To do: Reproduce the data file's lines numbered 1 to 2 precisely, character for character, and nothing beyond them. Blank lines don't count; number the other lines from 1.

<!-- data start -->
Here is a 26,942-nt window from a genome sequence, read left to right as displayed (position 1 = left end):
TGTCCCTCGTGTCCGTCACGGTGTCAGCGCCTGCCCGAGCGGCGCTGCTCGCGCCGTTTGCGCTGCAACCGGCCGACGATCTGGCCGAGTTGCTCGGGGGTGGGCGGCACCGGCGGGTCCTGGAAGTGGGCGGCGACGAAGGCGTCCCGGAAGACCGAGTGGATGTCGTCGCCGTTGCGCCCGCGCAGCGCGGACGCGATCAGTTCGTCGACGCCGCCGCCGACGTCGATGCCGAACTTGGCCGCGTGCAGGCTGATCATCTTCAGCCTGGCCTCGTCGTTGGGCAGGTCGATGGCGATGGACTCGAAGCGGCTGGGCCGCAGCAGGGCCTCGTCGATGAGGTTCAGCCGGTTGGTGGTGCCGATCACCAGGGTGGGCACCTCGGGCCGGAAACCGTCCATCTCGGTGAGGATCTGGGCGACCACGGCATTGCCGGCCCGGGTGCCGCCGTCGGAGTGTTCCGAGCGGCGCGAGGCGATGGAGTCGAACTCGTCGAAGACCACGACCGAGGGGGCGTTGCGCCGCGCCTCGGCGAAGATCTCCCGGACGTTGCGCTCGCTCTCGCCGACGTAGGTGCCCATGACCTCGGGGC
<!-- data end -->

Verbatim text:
Here is a 26,942-nt window from a genome sequence, read left to right as displayed (position 1 = left end):
TGTCCCTCGTGTCCGTCACGGTGTCAGCGCCTGCCCGAGCGGCGCTGCTCGCGCCGTTTGCGCTGCAACCGGCCGACGATCTGGCCGAGTTGCTCGGGGGTGGGCGGCACCGGCGGGTCCTGGAAGTGGGCGGCGACGAAGGCGTCCCGGAAGACCGAGTGGATGTCGTCGCCGTTGCGCCCGCGCAGCGCGGACGCGATCAGTTCGTCGACGCCGCCGCCGACGTCGATGCCGAACTTGGCCGCGTGCAGGCTGATCATCTTCAGCCTGGCCTCGTCGTTGGGCAGGTCGATGGCGATGGACTCGAAGCGGCTGGGCCGCAGCAGGGCCTCGTCGATGAGGTTCAGCCGGTTGGTGGTGCCGATCACCAGGGTGGGCACCTCGGGCCGGAAACCGTCCATCTCGGTGAGGATCTGGGCGACCACGGCATTGCCGGCCCGGGTGCCGCCGTCGGAGTGTTCCGAGCGGCGCGAGGCGATGGAGTCGAACTCGTCGAAGACCACGACCGAGGGGGCGTTGCGCCGCGCCTCGGCGAAGATCTCCCGGACGTTGCGCTCGCTCTCGCCGACGTAGGTGCCCATGACCTCGGGGC